Maine has 5,400 miles of mainland and island shoreline. Some of that land is privately owned. How does that work?


According to Public Shoreline Access in Maine: A Citizen’s Guide to Ocean and Coastal Law, about 12% of all that shoreline is in public ownership.

This is so Maine! You can actually own part of the ocean. Maine describes it very well with a spiffy picture:

Landowners can own part of the beach and even the ocean. But (and it's an important but) the public has some rights to “fish, fowl, and navigate.” That's from colonial times! It's a very delicate legal balance between public interests and respecting private property.

It can get touchy and slightly ugly. In March 1989, the Maine Supreme Judicial Court ruled on a conflict between public versus private rights to the shore in Maine over Moody Beach.  It was this case that has pretty much become the go-to reference for the conflict between public versus private rights to the shore in Maine. To boil it all down to the simplest form: the public has only very limited rights in the intertidal zone (see the chart above). Since the Moody Beach decision, access to the coast has been a bit of a sticky issue.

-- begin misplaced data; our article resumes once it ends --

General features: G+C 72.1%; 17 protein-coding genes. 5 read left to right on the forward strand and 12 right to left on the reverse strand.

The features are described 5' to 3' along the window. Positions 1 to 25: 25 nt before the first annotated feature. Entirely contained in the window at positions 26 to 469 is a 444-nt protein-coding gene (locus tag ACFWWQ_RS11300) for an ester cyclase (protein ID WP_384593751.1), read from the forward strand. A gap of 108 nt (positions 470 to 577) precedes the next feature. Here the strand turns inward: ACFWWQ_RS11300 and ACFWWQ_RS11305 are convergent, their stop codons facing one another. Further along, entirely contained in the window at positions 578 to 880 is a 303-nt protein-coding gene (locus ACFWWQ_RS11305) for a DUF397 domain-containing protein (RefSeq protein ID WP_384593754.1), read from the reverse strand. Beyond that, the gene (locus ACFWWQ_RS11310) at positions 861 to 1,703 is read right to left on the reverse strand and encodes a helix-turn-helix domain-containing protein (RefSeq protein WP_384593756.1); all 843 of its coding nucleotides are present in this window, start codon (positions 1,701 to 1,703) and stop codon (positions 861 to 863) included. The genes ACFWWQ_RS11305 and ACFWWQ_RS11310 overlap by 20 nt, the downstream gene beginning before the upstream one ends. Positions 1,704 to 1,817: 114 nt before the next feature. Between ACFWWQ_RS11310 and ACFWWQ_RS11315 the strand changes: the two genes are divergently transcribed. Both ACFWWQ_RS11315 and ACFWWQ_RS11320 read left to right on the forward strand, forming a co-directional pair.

Public Shoreline Access
Public Shoreline Access

Are you on private property, but it's a beach? Don't set up your hot dog stand any time soon. There is an entire website dedicated to what you can and can't do. That's for both property owners and if you want to fish in that ONE particular area off the coast. It's Accessing the Maine Coast. I had no idea I had so many questions!

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